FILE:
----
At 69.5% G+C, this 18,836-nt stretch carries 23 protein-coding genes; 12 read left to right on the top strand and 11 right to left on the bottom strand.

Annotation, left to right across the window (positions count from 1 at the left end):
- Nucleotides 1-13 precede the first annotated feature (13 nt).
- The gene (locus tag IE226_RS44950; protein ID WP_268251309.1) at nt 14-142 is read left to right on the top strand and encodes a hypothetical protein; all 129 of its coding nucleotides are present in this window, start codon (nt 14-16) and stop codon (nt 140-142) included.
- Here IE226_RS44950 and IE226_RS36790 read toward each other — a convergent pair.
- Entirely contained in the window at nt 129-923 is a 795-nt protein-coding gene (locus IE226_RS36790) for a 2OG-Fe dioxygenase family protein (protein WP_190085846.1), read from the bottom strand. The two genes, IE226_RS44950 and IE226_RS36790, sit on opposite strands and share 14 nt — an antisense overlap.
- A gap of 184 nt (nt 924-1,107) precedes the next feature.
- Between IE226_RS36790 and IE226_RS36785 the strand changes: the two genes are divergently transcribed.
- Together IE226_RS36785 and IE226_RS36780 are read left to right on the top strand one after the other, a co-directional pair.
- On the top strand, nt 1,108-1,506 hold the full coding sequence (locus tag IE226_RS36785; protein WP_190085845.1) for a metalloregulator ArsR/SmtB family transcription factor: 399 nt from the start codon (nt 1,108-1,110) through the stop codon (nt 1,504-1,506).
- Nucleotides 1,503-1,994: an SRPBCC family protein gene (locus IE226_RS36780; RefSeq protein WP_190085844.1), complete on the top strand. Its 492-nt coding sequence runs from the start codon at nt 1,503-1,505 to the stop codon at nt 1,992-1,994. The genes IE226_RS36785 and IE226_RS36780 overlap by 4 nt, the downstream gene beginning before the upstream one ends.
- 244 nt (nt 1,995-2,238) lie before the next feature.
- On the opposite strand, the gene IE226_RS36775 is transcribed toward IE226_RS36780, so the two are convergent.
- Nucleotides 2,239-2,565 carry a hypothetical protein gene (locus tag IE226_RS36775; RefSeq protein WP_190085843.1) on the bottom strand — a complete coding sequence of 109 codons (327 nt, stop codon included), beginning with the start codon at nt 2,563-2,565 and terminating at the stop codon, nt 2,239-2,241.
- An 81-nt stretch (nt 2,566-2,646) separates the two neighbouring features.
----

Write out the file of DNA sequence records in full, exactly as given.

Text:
At 69.5% G+C, this 18,836-nt stretch carries 23 protein-coding genes; 12 read left to right on the top strand and 11 right to left on the bottom strand.

Annotation, left to right across the window (positions count from 1 at the left end):
- Nucleotides 1-13 precede the first annotated feature (13 nt).
- The gene (locus tag IE226_RS44950; protein ID WP_268251309.1) at nt 14-142 is read left to right on the top strand and encodes a hypothetical protein; all 129 of its coding nucleotides are present in this window, start codon (nt 14-16) and stop codon (nt 140-142) included.
- Here IE226_RS44950 and IE226_RS36790 read toward each other — a convergent pair.
- Entirely contained in the window at nt 129-923 is a 795-nt protein-coding gene (locus IE226_RS36790) for a 2OG-Fe dioxygenase family protein (protein WP_190085846.1), read from the bottom strand. The two genes, IE226_RS44950 and IE226_RS36790, sit on opposite strands and share 14 nt — an antisense overlap.
- A gap of 184 nt (nt 924-1,107) precedes the next feature.
- Between IE226_RS36790 and IE226_RS36785 the strand changes: the two genes are divergently transcribed.
- Together IE226_RS36785 and IE226_RS36780 are read left to right on the top strand one after the other, a co-directional pair.
- On the top strand, nt 1,108-1,506 hold the full coding sequence (locus tag IE226_RS36785; protein WP_190085845.1) for a metalloregulator ArsR/SmtB family transcription factor: 399 nt from the start codon (nt 1,108-1,110) through the stop codon (nt 1,504-1,506).
- Nucleotides 1,503-1,994: an SRPBCC family protein gene (locus IE226_RS36780; RefSeq protein WP_190085844.1), complete on the top strand. Its 492-nt coding sequence runs from the start codon at nt 1,503-1,505 to the stop codon at nt 1,992-1,994. The genes IE226_RS36785 and IE226_RS36780 overlap by 4 nt, the downstream gene beginning before the upstream one ends.
- 244 nt (nt 1,995-2,238) lie before the next feature.
- On the opposite strand, the gene IE226_RS36775 is transcribed toward IE226_RS36780, so the two are convergent.
- Nucleotides 2,239-2,565 carry a hypothetical protein gene (locus tag IE226_RS36775; RefSeq protein WP_190085843.1) on the bottom strand — a complete coding sequence of 109 codons (327 nt, stop codon included), beginning with the start codon at nt 2,563-2,565 and terminating at the stop codon, nt 2,239-2,241.
- An 81-nt stretch (nt 2,566-2,646) separates the two neighbouring features.